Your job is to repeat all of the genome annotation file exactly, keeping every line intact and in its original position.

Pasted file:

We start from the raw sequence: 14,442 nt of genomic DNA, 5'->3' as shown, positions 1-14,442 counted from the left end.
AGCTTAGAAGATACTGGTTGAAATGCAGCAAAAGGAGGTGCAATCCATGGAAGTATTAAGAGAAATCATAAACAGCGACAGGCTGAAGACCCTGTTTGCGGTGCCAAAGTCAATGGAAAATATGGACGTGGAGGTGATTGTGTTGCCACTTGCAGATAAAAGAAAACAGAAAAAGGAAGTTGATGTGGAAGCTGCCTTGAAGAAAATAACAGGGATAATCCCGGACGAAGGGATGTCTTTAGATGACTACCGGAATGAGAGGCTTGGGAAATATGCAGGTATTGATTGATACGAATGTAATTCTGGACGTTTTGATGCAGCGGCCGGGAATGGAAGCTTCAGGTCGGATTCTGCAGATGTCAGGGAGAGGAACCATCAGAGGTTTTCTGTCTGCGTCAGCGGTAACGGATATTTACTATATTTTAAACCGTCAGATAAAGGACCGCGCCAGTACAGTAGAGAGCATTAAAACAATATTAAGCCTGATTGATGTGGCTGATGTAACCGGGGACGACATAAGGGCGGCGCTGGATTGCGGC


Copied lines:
We start from the raw sequence: 14,442 nt of genomic DNA, 5'->3' as shown, positions 1-14,442 counted from the left end.
AGCTTAGAAGATACTGGTTGAAATGCAGCAAAAGGAGGTGCAATCCATGGAAGTATTAAGAGAAATCATAAACAGCGACAGGCTGAAGACCCTGTTTGCGGTGCCAAAGTCAATGGAAAATATGGACGTGGAGGTGATTGTGTTGCCACTTGCAGATAAAAGAAAACAGAAAAAGGAAGTTGATGTGGAAGCTGCCTTGAAGAAAATAACAGGGATAATCCCGGACGAAGGGATGTCTTTAGATGACTACCGGAATGAGAGGCTTGGGAAATATGCAGGTATTGATTGATACGAATGTAATTCTGGACGTTTTGATGCAGCGGCCGGGAATGGAAGCTTCAGGTCGGATTCTGCAGATGTCAGGGAGAGGAACCATCAGAGGTTTTCTGTCTGCGTCAGCGGTAACGGATATTTACTATATTTTAAACCGTCAGATAAAGGACCGCGCCAGTACAGTAGAGAGCATTAAAACAATATTAAGCCTGATTGATGTGGCTGATGTAACCGGGGACGACATAAGGGCGGCGCTGGATTGCGGC